I bought an amplifier board that works with the power board I have, and I've soldered wires to supply 5 volts to it. As there is a single speaker, the connection to the Raspberry Pi is going to be mono, so I needed to find the common/ground wire and use either of the audio wires.

I've soldered the right audio and ground, and the speaker is receiving power (as it's hissing quietly), but doesn't seem to be carrying any audio. I'm not sure if it's the speaker or the jack. I'm considering de-soldering the right audio and trying it with the left instead.
 

Martaine2005

May 12, 2015
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Actually John,
I just read that the GBA only has one speaker but is in fact stereo at the headphone out!.
So putting a resistor on L and R and joining them at the mono amp input would solve finding out which is which...
Also that amp has a tiny volume pot too. Put that half way just incase it's low..

Martin
 

Tha fios agaibh

Aug 11, 2014
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Good point. I'm amazed how small and inexpensive they can make this stuff now a days.
My inner geek wants to build an amp with discrete components, but my outer brain says; don't be an idiot, you can buy it for a fraction of the cost.
(....Long sigh)
 

Martaine2005

May 12, 2015
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I am in the process of doing just that! Buying does feel good, but making feels better!!
I never listen to my brain...It lies to me far too often.:confused:

My nephews want external speakers for their tablets and love flashing leds! Who don't?
So I'm making active speakers with 386's and 3914 and 3915's cascaded in dot mode so the boxes look like led cubes in the dark, flashing to music.
It would be far easier to buy something, but why? Much more fun and keeps me out of trouble!!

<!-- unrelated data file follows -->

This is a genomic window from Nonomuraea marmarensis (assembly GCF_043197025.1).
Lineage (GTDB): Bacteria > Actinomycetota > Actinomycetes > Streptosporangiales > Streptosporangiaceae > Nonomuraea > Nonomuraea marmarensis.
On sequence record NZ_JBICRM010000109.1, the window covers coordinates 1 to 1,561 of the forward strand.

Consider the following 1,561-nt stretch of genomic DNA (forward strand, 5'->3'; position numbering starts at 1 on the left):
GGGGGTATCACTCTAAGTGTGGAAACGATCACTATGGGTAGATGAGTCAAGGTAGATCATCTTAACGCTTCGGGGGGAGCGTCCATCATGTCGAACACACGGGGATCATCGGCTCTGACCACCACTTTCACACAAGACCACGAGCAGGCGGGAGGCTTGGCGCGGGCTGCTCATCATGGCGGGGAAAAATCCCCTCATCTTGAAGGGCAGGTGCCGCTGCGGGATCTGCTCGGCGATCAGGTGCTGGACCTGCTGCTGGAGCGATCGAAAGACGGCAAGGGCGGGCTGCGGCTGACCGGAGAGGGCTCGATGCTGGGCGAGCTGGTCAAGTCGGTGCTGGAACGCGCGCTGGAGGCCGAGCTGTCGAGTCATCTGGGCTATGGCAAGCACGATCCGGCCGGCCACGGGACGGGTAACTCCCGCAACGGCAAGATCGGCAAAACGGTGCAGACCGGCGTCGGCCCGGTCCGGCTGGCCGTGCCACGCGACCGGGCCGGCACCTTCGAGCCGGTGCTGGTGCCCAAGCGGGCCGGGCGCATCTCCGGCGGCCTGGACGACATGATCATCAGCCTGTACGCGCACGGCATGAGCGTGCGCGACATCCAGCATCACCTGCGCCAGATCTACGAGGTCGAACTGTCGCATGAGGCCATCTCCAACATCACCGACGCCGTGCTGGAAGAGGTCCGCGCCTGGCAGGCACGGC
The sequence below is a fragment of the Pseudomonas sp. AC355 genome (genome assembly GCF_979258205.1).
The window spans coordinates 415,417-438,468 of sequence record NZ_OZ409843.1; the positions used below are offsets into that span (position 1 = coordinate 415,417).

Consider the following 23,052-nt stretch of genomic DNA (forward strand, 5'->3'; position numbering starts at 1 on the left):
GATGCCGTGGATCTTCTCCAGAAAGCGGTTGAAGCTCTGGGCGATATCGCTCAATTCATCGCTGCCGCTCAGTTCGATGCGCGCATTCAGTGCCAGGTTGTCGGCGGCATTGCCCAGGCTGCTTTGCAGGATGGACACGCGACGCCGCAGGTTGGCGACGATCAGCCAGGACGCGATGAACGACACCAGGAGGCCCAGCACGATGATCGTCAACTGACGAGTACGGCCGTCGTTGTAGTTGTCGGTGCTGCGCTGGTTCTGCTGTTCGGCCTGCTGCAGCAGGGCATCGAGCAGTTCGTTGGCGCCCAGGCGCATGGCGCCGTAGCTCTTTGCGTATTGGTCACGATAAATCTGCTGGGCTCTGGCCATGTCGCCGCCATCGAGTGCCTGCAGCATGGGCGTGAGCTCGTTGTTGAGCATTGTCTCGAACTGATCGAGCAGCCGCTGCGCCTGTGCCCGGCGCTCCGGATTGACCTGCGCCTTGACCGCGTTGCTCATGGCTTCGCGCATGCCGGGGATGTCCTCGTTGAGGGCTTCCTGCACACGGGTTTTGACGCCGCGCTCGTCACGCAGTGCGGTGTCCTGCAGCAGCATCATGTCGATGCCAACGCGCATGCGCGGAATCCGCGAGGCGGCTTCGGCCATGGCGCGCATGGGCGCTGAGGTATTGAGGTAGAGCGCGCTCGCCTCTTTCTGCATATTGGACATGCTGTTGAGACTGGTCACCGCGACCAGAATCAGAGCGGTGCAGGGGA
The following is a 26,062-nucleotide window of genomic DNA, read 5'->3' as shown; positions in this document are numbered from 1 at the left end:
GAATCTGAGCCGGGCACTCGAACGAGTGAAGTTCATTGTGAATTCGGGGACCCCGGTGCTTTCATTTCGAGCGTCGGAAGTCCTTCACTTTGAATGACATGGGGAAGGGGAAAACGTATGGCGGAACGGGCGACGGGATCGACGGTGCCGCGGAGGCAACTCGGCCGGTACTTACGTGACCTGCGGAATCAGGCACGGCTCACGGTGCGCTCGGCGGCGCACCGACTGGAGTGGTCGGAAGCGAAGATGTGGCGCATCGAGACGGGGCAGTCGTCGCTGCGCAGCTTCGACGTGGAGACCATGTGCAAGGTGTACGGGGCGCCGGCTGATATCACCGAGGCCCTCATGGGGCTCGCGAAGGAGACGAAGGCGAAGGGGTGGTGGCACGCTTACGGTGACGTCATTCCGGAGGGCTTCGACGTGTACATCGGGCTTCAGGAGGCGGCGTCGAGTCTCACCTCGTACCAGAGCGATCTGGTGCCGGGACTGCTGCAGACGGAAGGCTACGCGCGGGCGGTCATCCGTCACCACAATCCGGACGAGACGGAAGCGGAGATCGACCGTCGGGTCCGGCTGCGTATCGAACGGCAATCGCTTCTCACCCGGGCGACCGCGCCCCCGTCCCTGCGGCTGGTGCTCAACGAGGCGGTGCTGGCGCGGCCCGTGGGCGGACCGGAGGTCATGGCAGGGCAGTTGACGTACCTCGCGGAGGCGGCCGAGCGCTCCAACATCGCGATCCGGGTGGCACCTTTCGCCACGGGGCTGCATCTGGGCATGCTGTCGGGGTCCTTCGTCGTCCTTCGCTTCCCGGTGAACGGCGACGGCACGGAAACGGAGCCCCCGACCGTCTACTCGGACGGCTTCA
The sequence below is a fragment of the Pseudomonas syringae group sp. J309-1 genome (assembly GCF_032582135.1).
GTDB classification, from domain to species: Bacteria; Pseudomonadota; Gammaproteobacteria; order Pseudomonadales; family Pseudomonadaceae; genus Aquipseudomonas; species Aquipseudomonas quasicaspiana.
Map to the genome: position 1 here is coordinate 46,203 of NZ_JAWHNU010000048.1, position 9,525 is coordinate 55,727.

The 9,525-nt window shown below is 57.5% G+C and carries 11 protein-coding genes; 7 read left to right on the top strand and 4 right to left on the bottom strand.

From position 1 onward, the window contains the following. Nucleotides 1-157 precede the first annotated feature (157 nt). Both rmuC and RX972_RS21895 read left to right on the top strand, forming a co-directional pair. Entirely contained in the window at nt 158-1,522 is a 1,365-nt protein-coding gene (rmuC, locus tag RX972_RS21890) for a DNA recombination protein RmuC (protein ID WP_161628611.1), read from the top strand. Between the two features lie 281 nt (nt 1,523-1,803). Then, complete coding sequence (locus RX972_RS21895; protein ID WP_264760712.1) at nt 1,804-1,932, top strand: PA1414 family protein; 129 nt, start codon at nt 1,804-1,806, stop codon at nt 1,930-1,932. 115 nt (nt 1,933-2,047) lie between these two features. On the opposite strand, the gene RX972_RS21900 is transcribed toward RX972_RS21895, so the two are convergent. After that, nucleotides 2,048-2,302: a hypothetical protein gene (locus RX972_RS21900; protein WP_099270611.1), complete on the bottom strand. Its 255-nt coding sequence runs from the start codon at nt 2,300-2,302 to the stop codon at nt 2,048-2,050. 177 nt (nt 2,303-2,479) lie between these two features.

Martin
 

HellasTechn

Apr 14, 2013
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Good point. I'm amazed how small and inexpensive they can make this stuff now a days.
My inner geek wants to build an amp with discrete components, but my outer brain says; don't be an idiot, you can buy it for a fraction of the cost.
(....Long sigh)

It just doesnt feel the same. You miss the joy of creating something with your own hands !
Why dont you just try making one with SMD ? it will be smaller.
 

Tha fios agaibh

Aug 11, 2014
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Screenshot_2015-11-18-22-03-08-1.png
It just doesnt feel the same. You miss the joy of creating something with your own hands !

Why dont you just try making one with SMD ? it will be smaller.

That's true. My hands are a little unsteady dealing with anything that small but that might be fun.

Of course, small is not always better.

I've got one of these is the family room that does amplification superbly.
 

jcvamp

Nov 17, 2015
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Making if definitely better than buying, partly for the experience, and partly because it allows you to include extra features the original console didn't include, or do something completely different.

Anyway, I tried using the left audio wire instead, and it still didn't play any audio. I ended up looking to see if anyone had soldered directly to the Raspberry Pi 4-Pole solder points. I found this https://learn.adafruit.com/pocket-pigrrl/pi-audio. I followed the instructions, and the audio works.